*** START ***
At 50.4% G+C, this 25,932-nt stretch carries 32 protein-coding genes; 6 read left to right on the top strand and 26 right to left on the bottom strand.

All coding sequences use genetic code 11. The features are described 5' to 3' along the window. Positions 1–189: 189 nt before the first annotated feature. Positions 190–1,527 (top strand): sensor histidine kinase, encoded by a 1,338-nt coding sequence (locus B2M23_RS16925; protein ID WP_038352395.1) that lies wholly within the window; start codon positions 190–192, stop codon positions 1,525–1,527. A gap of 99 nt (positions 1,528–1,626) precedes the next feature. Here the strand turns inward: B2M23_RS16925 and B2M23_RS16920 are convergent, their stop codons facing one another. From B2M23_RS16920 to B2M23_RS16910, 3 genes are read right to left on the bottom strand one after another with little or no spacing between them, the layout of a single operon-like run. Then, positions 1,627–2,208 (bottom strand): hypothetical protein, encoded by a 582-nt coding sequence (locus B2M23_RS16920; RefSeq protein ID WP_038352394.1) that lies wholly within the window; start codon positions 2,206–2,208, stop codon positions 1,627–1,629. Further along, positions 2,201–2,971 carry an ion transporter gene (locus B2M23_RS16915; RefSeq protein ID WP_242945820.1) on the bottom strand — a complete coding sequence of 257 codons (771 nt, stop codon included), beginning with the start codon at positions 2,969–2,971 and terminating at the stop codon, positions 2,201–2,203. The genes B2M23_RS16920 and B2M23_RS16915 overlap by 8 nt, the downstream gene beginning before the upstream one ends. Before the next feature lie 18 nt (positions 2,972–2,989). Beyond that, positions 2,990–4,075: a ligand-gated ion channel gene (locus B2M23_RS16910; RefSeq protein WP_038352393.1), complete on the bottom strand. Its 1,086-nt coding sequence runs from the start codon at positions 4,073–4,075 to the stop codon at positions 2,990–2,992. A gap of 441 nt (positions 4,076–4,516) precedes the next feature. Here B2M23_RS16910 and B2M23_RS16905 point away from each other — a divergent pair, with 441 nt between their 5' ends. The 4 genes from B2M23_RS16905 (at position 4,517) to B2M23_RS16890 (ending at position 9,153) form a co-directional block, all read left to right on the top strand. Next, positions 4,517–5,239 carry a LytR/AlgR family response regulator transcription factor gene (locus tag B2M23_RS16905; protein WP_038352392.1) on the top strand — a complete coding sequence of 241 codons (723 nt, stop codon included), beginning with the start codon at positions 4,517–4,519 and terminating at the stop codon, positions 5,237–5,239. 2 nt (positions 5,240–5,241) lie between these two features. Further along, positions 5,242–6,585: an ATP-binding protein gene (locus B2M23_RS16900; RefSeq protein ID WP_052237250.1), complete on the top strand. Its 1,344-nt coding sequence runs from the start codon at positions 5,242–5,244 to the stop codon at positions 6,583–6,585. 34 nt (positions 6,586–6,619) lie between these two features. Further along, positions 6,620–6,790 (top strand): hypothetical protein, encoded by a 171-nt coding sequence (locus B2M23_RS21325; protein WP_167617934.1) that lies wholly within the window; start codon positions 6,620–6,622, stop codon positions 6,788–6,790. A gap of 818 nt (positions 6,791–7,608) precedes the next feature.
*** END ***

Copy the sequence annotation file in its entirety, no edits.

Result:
At 50.4% G+C, this 25,932-nt stretch carries 32 protein-coding genes; 6 read left to right on the top strand and 26 right to left on the bottom strand.

All coding sequences use genetic code 11. The features are described 5' to 3' along the window. Positions 1–189: 189 nt before the first annotated feature. Positions 190–1,527 (top strand): sensor histidine kinase, encoded by a 1,338-nt coding sequence (locus B2M23_RS16925; protein ID WP_038352395.1) that lies wholly within the window; start codon positions 190–192, stop codon positions 1,525–1,527. A gap of 99 nt (positions 1,528–1,626) precedes the next feature. Here the strand turns inward: B2M23_RS16925 and B2M23_RS16920 are convergent, their stop codons facing one another. From B2M23_RS16920 to B2M23_RS16910, 3 genes are read right to left on the bottom strand one after another with little or no spacing between them, the layout of a single operon-like run. Then, positions 1,627–2,208 (bottom strand): hypothetical protein, encoded by a 582-nt coding sequence (locus B2M23_RS16920; RefSeq protein ID WP_038352394.1) that lies wholly within the window; start codon positions 2,206–2,208, stop codon positions 1,627–1,629. Further along, positions 2,201–2,971 carry an ion transporter gene (locus B2M23_RS16915; RefSeq protein ID WP_242945820.1) on the bottom strand — a complete coding sequence of 257 codons (771 nt, stop codon included), beginning with the start codon at positions 2,969–2,971 and terminating at the stop codon, positions 2,201–2,203. The genes B2M23_RS16920 and B2M23_RS16915 overlap by 8 nt, the downstream gene beginning before the upstream one ends. Before the next feature lie 18 nt (positions 2,972–2,989). Beyond that, positions 2,990–4,075: a ligand-gated ion channel gene (locus B2M23_RS16910; RefSeq protein WP_038352393.1), complete on the bottom strand. Its 1,086-nt coding sequence runs from the start codon at positions 4,073–4,075 to the stop codon at positions 2,990–2,992. A gap of 441 nt (positions 4,076–4,516) precedes the next feature. Here B2M23_RS16910 and B2M23_RS16905 point away from each other — a divergent pair, with 441 nt between their 5' ends. The 4 genes from B2M23_RS16905 (at position 4,517) to B2M23_RS16890 (ending at position 9,153) form a co-directional block, all read left to right on the top strand. Next, positions 4,517–5,239 carry a LytR/AlgR family response regulator transcription factor gene (locus tag B2M23_RS16905; protein WP_038352392.1) on the top strand — a complete coding sequence of 241 codons (723 nt, stop codon included), beginning with the start codon at positions 4,517–4,519 and terminating at the stop codon, positions 5,237–5,239. 2 nt (positions 5,240–5,241) lie between these two features. Further along, positions 5,242–6,585: an ATP-binding protein gene (locus B2M23_RS16900; RefSeq protein ID WP_052237250.1), complete on the top strand. Its 1,344-nt coding sequence runs from the start codon at positions 5,242–5,244 to the stop codon at positions 6,583–6,585. 34 nt (positions 6,586–6,619) lie between these two features. Further along, positions 6,620–6,790 (top strand): hypothetical protein, encoded by a 171-nt coding sequence (locus B2M23_RS21325; protein WP_167617934.1) that lies wholly within the window; start codon positions 6,620–6,622, stop codon positions 6,788–6,790. A gap of 818 nt (positions 6,791–7,608) precedes the next feature.